Nos. 463, 487 January Term, 1976, Appeal from the Order of the Court of Common Pleas, Trial Division, Criminal Section of Philadelphia County, denying an evidentiary hearing and suppression, and affirming Judgment of Sentence as of April Sessions, 1969, Nos. 1343, 1344, 1346.
Joel S. Moldovsky, Philadelphia, for appellant.
Edward G. Rendell, Dist. Atty., Steven H. Goldblatt, Deputy Dist. Atty. for Law, Robert B. Lawler, Chief, Appeals Div., Asst. Dist. Atty., Paul S. Diamond, Philadelphia, for appellee.
Eagen, C. J., and O'Brien, Roberts, Pomeroy, Nix, Manderino and Larsen, JJ. Manderino, J., did not participate in the consideration or decision of this case. Roberts, J., concurs in the result.
This matter was previously before this Court on direct appeal from judgments of sentence for murder of the first degree, aggravated robbery and burglary. Commonwealth v. Jackson, 464 Pa. 292, 346 A.2d 746 (1975). After disposition of several issues presented in that appeal*fn1 this Court remanded the matter for further proceedings below. Mr. Justice MANDERINO, speaking for the majority of this Court explicitly set forth the reasons for and the scope of the remand as follows:
"We decline to decide the issue of psychological coercion on this appeal. Rule 323(i) of the Pennsylvania Rules of Criminal Procedure states:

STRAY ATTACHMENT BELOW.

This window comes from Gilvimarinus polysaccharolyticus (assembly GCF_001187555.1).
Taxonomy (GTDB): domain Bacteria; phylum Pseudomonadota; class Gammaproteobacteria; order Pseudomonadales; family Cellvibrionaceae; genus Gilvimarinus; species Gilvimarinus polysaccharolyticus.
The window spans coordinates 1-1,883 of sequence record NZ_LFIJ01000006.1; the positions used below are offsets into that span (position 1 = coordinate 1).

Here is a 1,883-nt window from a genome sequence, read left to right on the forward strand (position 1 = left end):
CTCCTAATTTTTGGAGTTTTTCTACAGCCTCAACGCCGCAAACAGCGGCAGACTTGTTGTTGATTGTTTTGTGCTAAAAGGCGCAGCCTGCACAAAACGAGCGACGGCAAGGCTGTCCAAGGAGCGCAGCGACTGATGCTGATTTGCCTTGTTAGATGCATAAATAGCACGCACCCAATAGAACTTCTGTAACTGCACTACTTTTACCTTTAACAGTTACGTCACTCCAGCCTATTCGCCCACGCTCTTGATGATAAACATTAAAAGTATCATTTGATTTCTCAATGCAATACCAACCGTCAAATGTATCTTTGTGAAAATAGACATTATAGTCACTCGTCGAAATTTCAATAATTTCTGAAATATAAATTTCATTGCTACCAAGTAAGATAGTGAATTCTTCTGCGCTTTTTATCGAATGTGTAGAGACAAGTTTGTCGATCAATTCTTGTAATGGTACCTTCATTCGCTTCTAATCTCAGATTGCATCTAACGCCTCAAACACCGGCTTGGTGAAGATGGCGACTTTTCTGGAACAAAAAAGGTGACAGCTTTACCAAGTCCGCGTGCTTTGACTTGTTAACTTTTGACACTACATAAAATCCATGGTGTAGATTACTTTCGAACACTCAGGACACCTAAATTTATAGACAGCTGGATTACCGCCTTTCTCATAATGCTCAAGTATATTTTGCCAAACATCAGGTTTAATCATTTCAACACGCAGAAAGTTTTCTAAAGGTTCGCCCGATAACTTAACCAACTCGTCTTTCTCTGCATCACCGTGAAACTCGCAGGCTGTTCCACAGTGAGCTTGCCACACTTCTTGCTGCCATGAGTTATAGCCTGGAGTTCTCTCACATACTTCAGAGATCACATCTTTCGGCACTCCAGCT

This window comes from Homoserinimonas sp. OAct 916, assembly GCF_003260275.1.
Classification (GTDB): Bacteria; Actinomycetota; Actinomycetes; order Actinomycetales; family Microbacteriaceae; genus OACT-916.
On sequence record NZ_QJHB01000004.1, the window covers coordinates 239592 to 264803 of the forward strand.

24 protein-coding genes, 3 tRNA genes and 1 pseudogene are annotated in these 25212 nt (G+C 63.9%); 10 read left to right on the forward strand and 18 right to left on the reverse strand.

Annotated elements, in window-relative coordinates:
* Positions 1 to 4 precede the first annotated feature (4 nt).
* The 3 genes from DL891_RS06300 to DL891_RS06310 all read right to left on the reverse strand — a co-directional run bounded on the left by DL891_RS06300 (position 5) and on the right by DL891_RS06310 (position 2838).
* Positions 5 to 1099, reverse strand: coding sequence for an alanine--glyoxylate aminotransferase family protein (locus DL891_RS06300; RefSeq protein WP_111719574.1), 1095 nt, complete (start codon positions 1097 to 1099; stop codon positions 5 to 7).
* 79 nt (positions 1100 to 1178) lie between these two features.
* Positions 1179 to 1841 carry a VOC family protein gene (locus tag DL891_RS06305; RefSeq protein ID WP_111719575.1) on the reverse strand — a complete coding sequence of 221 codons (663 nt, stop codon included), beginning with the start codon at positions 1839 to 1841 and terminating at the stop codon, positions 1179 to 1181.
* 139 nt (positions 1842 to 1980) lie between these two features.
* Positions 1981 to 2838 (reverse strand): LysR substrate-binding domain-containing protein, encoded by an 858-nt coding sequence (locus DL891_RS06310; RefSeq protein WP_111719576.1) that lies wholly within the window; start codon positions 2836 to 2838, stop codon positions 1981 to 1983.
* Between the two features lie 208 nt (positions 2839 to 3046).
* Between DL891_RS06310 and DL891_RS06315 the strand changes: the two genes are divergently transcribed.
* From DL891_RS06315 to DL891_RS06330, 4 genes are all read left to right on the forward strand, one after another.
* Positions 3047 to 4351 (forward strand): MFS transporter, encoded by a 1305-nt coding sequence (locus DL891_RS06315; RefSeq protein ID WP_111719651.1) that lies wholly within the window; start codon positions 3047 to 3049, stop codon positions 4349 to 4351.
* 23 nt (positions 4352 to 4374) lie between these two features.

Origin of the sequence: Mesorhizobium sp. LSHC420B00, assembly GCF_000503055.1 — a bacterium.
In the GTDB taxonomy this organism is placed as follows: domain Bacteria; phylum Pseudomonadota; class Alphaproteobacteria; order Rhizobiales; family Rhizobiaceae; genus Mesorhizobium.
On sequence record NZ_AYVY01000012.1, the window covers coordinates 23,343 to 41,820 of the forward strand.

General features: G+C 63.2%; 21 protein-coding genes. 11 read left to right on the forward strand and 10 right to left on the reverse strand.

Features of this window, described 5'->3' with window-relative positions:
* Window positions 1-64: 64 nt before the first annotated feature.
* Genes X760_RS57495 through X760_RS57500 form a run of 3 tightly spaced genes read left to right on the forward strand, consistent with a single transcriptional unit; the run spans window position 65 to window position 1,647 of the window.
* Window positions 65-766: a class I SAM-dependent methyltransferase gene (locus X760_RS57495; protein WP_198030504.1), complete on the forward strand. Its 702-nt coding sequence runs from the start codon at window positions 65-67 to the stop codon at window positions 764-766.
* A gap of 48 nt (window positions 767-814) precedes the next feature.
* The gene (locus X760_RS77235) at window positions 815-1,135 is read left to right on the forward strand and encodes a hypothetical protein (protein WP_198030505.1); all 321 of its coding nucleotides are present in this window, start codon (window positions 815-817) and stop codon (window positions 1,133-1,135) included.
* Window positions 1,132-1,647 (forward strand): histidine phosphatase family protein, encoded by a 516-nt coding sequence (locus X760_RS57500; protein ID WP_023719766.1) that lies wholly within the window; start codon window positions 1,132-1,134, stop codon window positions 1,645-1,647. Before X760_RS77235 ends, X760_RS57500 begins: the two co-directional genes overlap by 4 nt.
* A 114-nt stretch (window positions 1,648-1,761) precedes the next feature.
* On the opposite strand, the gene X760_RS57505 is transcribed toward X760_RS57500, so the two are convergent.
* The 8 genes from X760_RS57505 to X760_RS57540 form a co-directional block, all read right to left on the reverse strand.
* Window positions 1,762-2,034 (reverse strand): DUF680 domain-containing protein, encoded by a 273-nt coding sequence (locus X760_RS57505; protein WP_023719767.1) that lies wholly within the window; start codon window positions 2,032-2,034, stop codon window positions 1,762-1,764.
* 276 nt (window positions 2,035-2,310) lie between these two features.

'(i) At the conclusion of the [suppression] hearing, the judge shall enter on the record a statement of findings of fact and conclusions of law as to whether the evidence was obtained in violation of the defendant's constitutional rights, and shall make an order granting or denying the relief sought.'
At the conclusion of appellant's suppression hearing, the suppression court failed to follow the requirement of Rule 323(i). The record before us contains no findings of fact or conclusions of law, only a statement of the suppression court's conclusion that there was no coercion. Likewise, the opinion of the court en banc denying post-verdict motions contains only a similar conclusion. This court does not in the first instance make findings of fact and conclusions of law. The duty of analyzing the subtle factors involved in deciding whether a confession was psychologically coerced is that of the trial court. We cannot say, after a reading of the suppression record before us, that as a matter of law there was clearly no psychological coercion. A compliance with Rule 323(i) would present this court with the detailed facts, accepted as truthful by the trial court, upon which its legal conclusions are based. We therefore insist on a full compliance with Rule 323(i).
This matter is therefore remanded for an evidentiary hearing at which the requirements of Rule 323(i) are met. If it is determined following such a hearing that the appellant's confession was a coerced confession, the judgment of sentence shall be vacated and a new trial granted. If, on the other hand, it is determined that the confession was not coerced, the judgment of sentence shall be ...